Like most parents, I’m gearing up for awards banquets, graduation ceremonies, class parties — all the end-of-school-year hoopla that typically culminates in one question: What is your son or daughter doing this summer?
If plans aren’t nailed down yet, that question can throw a working parent into a tailspin. Summer now requires a whole new level of organizational management, particularly against the backdrop of longer hours on the job for many workers.
Now is the time to begin scoping out vacation dates and summer camps, negotiating flexible schedules and seeking out someone willing to cover for you when you take off.
Here are some ideas to help with your summer work/life balance:
* The first challenge is to find dates that work. For a less stressful vacation, choose dates that correspond with down time in your business. For working parents, jetting out of town the week before school starts probably isn’t the best idea but it is a great week to take off to buy supplies.
*Get it on the calendar early. Once you figure out the best vacation time, give notice to your boss, customers and co-workers. There are some weeks higher in demand so get first dibs now.
* Start your homework, organizing what needs to be done in the weeks leading up to your vacation and who you can train to fill in. You might do some of your tasks together for a few weeks. “You have to align your support team,” says Doug Arms, senior vice president at Ajilon Professional Staffing.
* Consider blocks of time off. Jetting off to Europe isn’t your only option to summer downtime. Flexibility in your work schedule may be just what you need to rejuvenate. Laura Vanderkam, author of 168 Hours (now in paperback) and blogger at My168hours.com, suggests starting with a simple question: “What does enjoying summer mean for you?” Make a list of what would make this the best summer of your life and have your children and spouse do the same. Next, figure out how much time those activities take, including drive or travel time, and put them on the calendar. Even if you can just take the morning off or leave early on Friday, look for something that takes three hours. “Time is easy to let slip away. You want to avoid that,” says Vanderkam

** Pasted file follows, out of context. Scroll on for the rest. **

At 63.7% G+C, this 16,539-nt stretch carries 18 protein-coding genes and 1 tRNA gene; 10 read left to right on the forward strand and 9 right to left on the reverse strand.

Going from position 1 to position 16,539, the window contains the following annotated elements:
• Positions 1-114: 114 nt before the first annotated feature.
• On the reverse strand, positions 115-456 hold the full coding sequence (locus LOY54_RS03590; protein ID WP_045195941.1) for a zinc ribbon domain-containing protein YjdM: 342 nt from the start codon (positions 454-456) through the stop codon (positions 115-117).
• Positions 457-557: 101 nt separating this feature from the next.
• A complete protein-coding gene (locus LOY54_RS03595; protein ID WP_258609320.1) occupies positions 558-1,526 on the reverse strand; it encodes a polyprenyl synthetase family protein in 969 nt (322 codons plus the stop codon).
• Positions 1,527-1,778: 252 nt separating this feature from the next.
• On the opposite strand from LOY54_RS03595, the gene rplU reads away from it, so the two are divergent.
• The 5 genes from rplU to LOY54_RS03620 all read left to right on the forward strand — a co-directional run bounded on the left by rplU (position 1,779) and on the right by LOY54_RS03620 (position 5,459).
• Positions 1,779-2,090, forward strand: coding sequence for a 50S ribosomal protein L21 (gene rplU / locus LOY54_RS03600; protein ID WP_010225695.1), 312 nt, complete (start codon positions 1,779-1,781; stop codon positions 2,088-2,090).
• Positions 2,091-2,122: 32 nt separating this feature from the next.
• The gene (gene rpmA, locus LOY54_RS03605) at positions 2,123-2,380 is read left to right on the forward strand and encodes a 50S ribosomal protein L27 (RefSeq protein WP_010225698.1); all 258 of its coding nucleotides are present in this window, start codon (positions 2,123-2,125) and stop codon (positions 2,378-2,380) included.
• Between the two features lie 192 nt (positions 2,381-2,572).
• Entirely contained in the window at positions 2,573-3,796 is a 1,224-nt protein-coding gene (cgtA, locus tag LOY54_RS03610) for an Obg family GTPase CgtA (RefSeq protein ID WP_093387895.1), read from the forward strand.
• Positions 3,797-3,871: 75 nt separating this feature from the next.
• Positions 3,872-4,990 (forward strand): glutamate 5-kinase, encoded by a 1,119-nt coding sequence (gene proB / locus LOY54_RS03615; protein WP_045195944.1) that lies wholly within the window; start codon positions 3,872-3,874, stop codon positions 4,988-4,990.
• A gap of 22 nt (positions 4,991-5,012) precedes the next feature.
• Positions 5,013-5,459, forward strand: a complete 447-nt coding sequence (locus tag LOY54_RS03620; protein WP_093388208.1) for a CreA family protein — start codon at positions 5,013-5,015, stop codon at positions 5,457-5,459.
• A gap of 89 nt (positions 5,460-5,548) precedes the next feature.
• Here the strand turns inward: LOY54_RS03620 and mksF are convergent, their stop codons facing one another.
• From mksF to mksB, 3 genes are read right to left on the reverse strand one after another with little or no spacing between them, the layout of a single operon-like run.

* Look for alternatives that work with your schedule. Janice Lusky Greenspan, a Miami public relations executive, makes her summer easy and her workday the most productive by putting her two children, 4 and 7, in the same camp. “During the school year, they are in two different schools. For summer, I want one drop-off and one pick-up.”
* Sign up now. Enrollment at low-cost summer camps usually is limited and requests have doubled in recent years, according to a work/life report released by ComPsych, a national provider of employee assistance and work life programs. Jen Rinehart of the Afterschool Alliance suggests parents start with their after school care providers. “Most kids who participate in after school programs are more likely to be in summer programs. They usually don’t end up on waiting lists.”
* Don’t let up. This summer there may be more temp jobs that turn into permanent hiring. Ryan Skubis of Robert Half International says more employers plan to bring in temporary help this year. “They recognize it helps with morale. Vacationing employees don’t have to come back to a massive pileup.”